3. Finally, the third exercise is not really an exercise, but a good suggestion. This suggestion is also useful for depression. You see, depression and anxiety can often be two sides of the same coin. It’s too long to talk about here, but people can flip from having no or low energy – depression, depressed mood to hyper-anxious and endless running thoughts. In this instance the best suggestion is: Get Out of The House! EVERYDAY!   Often, a simple change of scenery can change your thought patterns if you’re into a groove – be it anxiety or depression. For anxious people, getting outside of their heads (and into their surrounding environment, observing the trees, the flowers, hearing the birds, etc.) can be useful to take their minds off of their problems. For depressed persons also, getting out and about is useful, because depressed people will often isolate themselves. One good way to alleviate depressive symptoms is to get out (and ideally socialize). Again being able to interact with the world, even in just a small way, will often help lift a person’s mood.

For Depression:

Depression can run the gamut from just low mood or the blues to full-scale depression, where you isolate yourself, can see no other option or solution to your current problem and see no end in sight. Your energy is at an all time low and you have little hope and don’t feel like anything you do will be of any use. You may feel “beaten up” or “beaten down” and feel despondent, guilty, despairing and like there is no way out of your situation. It is most hard for people who are depressed to feel “revved up” or hopeful. Hope, you see, generates positive thinking and positive thinking generates energy and initiative to do things.

  1. Again, just like anxious people: Get Out of The House! EVERYDAY! Just the mere physical act of getting out of your (literal) current environment can help to change your mind and brain. External stimuli – birds, flowers, sights, sounds, saying hi to the neighbour or going to the store or downtown to go shopping, helps to lift your mood.
  2. Physical activity --  of any sort, helps to get things going. Natural endorphins are released into the body. Especially if this is hard, physical activity. Your heart is pumping; your blood is flowing. You are literally “on the move”.
  3. Set a task and accomplish it that day. Do not make the task too big or you will defeat the point of this exercise. You see, with depressed persons, often they have a lot of inertia – inability to get up and get on with things, simply because they are, well, depressed! So as a result of feeling inertia and an inability to hope they tend to isolate, become bogged down in their depression, hopelessness and inertia and tend to vegetate or do nothing. This is precisely why you should get out of doors every day. Just to do something physical and active. However, if you also combine it with a moderate, ACCOMPLISHABLE (is accomplishable a real word?) task or goal you also increase your sense of well-being and hope and thus lift your mood.
  4. Finally, a last exercise or suggestion for warding off the effects of depression.... until you can see a counsellor or therapist, is to do something for someone else or volunteer. This tackles a number of the above exercises. It gets you out of the house (changes your mind/brain chemistry and your environment). By the way, anybody remember the video by Sheryl Crow from a few years ago entitled: A Change (would do you good). The link is here: Check it out. It’s all about the craziness of people’s lives and how – taken from a broader perspective – like an angel or a benevolent witch up on a cloud somewhere – it would make you laugh, seeing the ridiculousness of it all. This helps a lot with depression.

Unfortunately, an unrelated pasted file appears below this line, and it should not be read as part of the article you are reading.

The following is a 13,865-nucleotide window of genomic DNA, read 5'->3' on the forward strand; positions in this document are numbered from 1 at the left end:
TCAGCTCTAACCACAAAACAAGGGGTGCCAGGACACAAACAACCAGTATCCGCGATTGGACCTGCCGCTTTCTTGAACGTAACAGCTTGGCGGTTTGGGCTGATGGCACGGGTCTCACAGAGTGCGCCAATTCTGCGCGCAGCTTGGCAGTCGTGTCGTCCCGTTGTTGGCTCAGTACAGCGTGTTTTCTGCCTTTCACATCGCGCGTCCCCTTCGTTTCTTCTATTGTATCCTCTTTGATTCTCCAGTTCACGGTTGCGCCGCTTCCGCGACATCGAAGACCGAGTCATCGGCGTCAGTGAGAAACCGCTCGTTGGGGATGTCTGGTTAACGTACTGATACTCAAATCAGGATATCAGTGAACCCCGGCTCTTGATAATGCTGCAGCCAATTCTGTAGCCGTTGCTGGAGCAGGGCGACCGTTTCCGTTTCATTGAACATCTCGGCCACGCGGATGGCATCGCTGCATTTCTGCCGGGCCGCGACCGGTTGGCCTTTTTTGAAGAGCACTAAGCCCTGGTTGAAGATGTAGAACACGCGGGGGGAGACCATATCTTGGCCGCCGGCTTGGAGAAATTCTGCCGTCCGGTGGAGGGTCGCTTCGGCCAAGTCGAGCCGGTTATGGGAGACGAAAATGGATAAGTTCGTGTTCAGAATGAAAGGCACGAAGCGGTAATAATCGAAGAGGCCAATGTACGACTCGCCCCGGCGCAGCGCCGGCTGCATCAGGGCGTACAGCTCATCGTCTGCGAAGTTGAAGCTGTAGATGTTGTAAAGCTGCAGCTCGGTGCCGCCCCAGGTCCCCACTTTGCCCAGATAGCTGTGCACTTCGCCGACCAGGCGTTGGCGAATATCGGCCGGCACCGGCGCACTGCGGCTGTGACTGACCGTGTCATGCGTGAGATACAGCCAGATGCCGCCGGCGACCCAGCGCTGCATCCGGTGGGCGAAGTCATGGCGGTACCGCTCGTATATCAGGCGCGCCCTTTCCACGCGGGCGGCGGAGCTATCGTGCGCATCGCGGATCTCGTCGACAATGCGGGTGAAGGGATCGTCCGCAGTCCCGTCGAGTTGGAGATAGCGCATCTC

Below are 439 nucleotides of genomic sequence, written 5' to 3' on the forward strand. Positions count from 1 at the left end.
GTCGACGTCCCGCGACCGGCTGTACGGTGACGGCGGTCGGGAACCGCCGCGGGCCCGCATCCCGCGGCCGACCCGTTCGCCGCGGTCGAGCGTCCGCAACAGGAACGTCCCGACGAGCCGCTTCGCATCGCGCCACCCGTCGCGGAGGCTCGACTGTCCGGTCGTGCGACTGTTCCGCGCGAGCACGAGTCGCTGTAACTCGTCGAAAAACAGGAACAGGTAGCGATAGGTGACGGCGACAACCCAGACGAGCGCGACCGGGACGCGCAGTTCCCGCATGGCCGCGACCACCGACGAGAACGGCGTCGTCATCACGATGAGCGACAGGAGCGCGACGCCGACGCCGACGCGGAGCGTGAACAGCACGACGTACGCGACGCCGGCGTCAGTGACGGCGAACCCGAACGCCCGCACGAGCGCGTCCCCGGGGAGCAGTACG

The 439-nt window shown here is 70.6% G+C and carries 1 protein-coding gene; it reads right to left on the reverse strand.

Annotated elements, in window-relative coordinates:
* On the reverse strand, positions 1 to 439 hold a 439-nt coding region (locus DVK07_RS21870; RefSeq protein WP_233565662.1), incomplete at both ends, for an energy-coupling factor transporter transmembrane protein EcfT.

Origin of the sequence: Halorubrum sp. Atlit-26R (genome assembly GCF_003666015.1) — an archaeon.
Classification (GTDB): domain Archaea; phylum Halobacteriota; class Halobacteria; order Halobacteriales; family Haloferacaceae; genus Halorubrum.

1. And if you want a really good laugh, and want to see this illustrated on a bigger broader perspective, check out Pedro Almodovar’s film from the 80’s, Women on the Verge of a Nervous Breakdown. Same principle as the Sheryl Crow idea, but just reframing the idea of chronic frustration.

  Moreover, volunteering or doing something for someone else helps you to get a task accomplished (see exercise 3). And volunteering, or doing community work, like, ahem, the kind that Lindsay Lohan or Paris Hilton has had to do in the past (‘cause we all know orange IS the new black), helps you to gain a sense of usefulness to the world, a sense of purpose, which depressed people often lack but also helps to increase your sense of gratitude. Despite your personal situation, there will ALWAYS be people who will be worse off than you. Guaranteed. And this does not mean to say that you need to suffer your situation, regardless of what it is, but rather that there will always be people whose personal situation is far worse than your own.

So that is it in a very brief nutshell.  But bear in mind that these are exercises and suggestions for keeping yourself together UNTIL you can see a therapist and if you’re in an emergency, reach out for immediate help by dialing 9-1-1. They are not meant to be permanent solutions. They are like putting a temporary patch in a roof while it is leaking, until you can afford to, or until the weather dries up to put a new roof on your house.

 So until then, keep your house and your soul together,

Take Care,